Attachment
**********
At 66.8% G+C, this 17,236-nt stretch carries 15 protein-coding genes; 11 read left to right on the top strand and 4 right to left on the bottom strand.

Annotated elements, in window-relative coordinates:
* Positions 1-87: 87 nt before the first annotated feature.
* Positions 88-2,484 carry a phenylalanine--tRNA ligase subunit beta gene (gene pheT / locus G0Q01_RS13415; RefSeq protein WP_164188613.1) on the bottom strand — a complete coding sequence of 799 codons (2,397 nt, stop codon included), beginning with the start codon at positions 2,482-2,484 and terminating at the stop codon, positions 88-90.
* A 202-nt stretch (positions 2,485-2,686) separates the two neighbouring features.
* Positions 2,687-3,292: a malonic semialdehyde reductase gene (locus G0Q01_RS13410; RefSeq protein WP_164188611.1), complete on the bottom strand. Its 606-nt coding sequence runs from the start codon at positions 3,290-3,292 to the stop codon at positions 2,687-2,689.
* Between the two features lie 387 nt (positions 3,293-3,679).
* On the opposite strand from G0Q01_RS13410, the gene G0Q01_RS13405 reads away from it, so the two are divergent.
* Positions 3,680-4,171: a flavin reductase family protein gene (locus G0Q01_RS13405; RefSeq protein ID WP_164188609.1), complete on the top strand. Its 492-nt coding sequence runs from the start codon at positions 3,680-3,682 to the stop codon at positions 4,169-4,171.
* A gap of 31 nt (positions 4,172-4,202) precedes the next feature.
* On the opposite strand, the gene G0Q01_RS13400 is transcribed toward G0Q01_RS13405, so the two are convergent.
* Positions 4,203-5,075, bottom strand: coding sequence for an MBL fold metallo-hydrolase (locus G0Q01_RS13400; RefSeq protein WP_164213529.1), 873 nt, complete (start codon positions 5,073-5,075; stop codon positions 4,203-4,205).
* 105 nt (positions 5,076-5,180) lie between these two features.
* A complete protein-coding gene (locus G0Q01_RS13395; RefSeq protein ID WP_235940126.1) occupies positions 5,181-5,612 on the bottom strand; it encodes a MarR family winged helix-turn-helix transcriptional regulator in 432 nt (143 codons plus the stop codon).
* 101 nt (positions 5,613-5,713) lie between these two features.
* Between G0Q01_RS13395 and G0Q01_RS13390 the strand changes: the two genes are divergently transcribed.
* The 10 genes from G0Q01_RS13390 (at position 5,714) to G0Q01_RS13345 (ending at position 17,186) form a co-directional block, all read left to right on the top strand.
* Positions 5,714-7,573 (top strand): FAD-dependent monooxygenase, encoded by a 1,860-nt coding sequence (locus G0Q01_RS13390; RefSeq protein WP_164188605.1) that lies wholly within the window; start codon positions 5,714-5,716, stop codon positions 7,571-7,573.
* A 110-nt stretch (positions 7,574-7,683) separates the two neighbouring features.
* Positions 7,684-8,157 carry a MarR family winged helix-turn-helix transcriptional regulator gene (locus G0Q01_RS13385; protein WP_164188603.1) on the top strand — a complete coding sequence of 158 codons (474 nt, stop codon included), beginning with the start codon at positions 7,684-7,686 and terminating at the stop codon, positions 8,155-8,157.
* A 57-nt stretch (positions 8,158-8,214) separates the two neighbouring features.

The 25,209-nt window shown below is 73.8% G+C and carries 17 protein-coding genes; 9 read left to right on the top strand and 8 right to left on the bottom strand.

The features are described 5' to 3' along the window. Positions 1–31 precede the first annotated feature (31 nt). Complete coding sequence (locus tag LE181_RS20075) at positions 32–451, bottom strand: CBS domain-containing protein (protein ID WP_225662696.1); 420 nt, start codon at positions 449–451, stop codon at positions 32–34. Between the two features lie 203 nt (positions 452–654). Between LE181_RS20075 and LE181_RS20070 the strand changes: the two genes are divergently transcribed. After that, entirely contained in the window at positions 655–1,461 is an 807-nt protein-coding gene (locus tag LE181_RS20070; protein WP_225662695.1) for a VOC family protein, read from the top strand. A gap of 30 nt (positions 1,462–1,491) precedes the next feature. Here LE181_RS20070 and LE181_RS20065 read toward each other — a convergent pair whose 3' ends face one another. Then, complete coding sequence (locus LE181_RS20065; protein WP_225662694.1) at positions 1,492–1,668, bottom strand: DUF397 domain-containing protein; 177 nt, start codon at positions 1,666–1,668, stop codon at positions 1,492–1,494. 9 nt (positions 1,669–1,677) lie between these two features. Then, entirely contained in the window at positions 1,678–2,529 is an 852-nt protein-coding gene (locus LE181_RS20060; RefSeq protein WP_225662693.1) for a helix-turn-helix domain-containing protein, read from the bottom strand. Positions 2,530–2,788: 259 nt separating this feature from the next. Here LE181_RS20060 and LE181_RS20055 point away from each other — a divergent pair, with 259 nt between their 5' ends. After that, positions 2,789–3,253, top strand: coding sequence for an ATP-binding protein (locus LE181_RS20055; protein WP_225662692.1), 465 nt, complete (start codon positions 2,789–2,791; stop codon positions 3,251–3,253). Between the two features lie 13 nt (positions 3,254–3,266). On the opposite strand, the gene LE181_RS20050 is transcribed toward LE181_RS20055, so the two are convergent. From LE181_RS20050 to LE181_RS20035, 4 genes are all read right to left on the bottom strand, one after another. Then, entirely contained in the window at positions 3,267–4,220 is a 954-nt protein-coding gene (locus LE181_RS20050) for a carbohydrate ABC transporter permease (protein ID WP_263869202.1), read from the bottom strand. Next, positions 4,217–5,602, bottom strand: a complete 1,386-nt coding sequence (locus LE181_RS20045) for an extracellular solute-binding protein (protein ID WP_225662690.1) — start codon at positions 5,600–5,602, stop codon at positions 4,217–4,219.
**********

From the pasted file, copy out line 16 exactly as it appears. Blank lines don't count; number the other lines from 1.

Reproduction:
* Between G0Q01_RS13395 and G0Q01_RS13390 the strand changes: the two genes are divergently transcribed.